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I try to change ip_forward from 0 to 1 but fail, even with root permission in Xubuntu 11.10. I don't have such similar problem while using Ubuntu 11.10

chiaki@chiaki:~$ sudo echo 1 > /proc/sys/net/ipv4/ip_forward 
bash: /proc/sys/net/ipv4/ip_forward: Permission denied

any idea?

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marked as duplicate by Mitch Aug 3 '14 at 9:20

This question has been asked before and already has an answer. If those answers do not fully address your question, please ask a new question.

up vote 18 down vote accepted

You can not re-direct so easily with sudo. There are several potential solutions, including tee.

You can re-direct to files you own as the user calling sudo, such as files in your home directory, but not system files.


# it works when re-direction to a location / file the user has permission to access
ubuntu@ubuntu:~$sudo echo "it works" > ~/file
ubuntu@ubuntu:~$cat file
it works

# But NOT if you do not have permission to access the target
ubuntu@ubuntu:~$sudo echo "it works" > /root/file
-bash: /root/file: Permission denied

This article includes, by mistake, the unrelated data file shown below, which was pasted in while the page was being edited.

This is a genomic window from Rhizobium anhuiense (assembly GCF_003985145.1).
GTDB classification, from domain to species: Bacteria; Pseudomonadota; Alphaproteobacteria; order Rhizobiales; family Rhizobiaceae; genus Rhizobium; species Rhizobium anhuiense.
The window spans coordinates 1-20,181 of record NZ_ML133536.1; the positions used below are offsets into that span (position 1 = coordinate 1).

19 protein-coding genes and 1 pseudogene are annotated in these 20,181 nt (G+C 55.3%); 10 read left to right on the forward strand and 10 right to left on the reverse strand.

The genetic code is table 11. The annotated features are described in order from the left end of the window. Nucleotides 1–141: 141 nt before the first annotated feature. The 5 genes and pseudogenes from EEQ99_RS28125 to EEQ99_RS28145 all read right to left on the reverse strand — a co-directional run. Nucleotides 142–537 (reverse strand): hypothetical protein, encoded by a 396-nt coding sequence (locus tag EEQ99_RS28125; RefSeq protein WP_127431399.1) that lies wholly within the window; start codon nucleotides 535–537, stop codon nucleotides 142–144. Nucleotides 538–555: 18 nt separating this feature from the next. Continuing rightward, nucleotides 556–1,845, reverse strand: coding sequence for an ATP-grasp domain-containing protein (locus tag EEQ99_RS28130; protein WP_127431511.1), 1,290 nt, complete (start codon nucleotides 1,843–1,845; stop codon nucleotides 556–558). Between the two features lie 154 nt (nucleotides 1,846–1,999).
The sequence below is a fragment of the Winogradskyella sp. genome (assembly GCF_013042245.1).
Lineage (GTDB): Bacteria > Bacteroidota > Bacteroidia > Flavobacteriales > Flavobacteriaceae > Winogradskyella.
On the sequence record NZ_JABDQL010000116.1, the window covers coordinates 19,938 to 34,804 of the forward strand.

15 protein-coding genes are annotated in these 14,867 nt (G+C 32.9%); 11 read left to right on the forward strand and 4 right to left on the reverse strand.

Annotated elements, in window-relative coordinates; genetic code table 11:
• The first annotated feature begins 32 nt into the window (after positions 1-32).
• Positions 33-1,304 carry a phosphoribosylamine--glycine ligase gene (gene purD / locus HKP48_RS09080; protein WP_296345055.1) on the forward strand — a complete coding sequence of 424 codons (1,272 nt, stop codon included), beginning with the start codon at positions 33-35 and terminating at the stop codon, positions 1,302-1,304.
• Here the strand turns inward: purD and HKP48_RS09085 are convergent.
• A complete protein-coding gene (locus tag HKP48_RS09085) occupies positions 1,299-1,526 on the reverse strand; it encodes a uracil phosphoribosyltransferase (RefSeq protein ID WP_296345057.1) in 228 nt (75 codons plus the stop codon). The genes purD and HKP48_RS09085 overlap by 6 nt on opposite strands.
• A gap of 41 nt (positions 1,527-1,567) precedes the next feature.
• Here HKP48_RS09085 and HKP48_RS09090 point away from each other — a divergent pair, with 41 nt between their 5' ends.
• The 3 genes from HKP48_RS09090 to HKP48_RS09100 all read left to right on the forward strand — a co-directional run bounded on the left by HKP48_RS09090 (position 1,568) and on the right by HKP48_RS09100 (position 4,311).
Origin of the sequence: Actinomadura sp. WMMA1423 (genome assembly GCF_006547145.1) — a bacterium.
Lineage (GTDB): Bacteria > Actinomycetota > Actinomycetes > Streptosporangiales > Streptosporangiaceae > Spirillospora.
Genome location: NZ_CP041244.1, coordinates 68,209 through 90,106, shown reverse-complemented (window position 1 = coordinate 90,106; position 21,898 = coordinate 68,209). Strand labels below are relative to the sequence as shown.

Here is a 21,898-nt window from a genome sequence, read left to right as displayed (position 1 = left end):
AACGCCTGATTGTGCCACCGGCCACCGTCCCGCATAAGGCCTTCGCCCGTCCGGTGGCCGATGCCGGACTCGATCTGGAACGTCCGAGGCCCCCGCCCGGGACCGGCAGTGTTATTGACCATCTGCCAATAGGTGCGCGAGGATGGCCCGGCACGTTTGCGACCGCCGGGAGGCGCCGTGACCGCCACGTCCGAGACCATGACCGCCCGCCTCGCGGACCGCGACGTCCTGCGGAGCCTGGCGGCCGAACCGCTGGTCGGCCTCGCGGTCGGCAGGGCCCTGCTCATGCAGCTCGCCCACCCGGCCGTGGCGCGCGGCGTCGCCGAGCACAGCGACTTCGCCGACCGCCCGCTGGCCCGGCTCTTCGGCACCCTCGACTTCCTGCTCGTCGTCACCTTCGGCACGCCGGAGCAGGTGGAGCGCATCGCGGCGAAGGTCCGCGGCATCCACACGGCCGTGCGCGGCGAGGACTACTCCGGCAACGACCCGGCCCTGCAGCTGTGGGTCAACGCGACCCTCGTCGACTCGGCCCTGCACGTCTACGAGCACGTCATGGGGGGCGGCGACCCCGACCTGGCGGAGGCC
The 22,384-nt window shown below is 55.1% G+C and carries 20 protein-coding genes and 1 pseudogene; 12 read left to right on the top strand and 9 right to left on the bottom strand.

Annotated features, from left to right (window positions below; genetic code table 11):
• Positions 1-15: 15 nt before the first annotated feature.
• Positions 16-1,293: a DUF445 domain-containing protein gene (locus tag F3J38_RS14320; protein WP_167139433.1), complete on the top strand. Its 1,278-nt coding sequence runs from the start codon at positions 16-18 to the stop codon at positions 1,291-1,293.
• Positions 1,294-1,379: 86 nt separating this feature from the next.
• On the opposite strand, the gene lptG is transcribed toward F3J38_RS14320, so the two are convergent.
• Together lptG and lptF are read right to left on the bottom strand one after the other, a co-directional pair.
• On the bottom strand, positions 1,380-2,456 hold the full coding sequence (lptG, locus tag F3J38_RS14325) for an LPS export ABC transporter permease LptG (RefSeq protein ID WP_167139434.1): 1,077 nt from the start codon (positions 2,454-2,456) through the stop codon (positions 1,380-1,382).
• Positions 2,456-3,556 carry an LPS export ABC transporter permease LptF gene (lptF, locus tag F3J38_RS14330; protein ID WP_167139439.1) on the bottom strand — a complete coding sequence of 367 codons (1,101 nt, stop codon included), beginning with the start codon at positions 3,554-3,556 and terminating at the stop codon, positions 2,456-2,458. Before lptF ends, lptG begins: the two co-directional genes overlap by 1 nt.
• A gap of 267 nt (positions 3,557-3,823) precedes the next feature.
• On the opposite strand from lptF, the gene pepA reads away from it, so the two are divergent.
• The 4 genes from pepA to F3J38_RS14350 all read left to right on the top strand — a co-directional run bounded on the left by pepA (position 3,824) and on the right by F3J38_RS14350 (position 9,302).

Option one

use sudo bash -c and quote the entire command

sudo bash -c 'echo 1 > /proc/sys/net/ipv4/ip_forward'

Option two

Use tee

echo "1" | sudo tee /proc/sys/net/ipv4/ip_forward
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This completely worked for me! Just a couple of extra questions though: i) can I make those changes somehow persist through reboots and ii) why do those two commands even work?! and iii) why can't I even change the permission or the owner of that file, even when logged in as root? – George Apr 15 '14 at 21:11
@George - see… . As to your other questions, best ask a question rather then ask in the comments. Good luck to you. – bodhi.zazen Apr 15 '14 at 22:59

If you want to change parameters in /proc/sys, the best thing to do is edit /etc/sysctl.conf and then run sysctl -p. That way your changes will persist across reboots.

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you can use this:

user@ubuntu:~sudo -s 
enter password for sudo:
root@ubuntu:~echo 1 >/proc/sys/net/ipv4/ip_forward :)
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While this probably will solve the problem, it would certainly be useful to know why this works in contrast to the use of sudo in the question. Namely, while echo will be run with superuser permissions, the output redirecton > will still run with the current shells permissions. – Adaephon May 19 '14 at 9:06

If you enter the following command, it will works if you don't reboot your computer.

echo 1 >/proc/sys/net/ipv4/ip_forward

once rebooted, the parameter will back to "0"

Try the following command, and it will work even after you reboot.

vim /proc/sysctrl.conf ' - uncommen "net.ipv4.ip_forward=1"

sysctl -p 

now, even, when you reboot your machine, IP forwarding will be always enabled.

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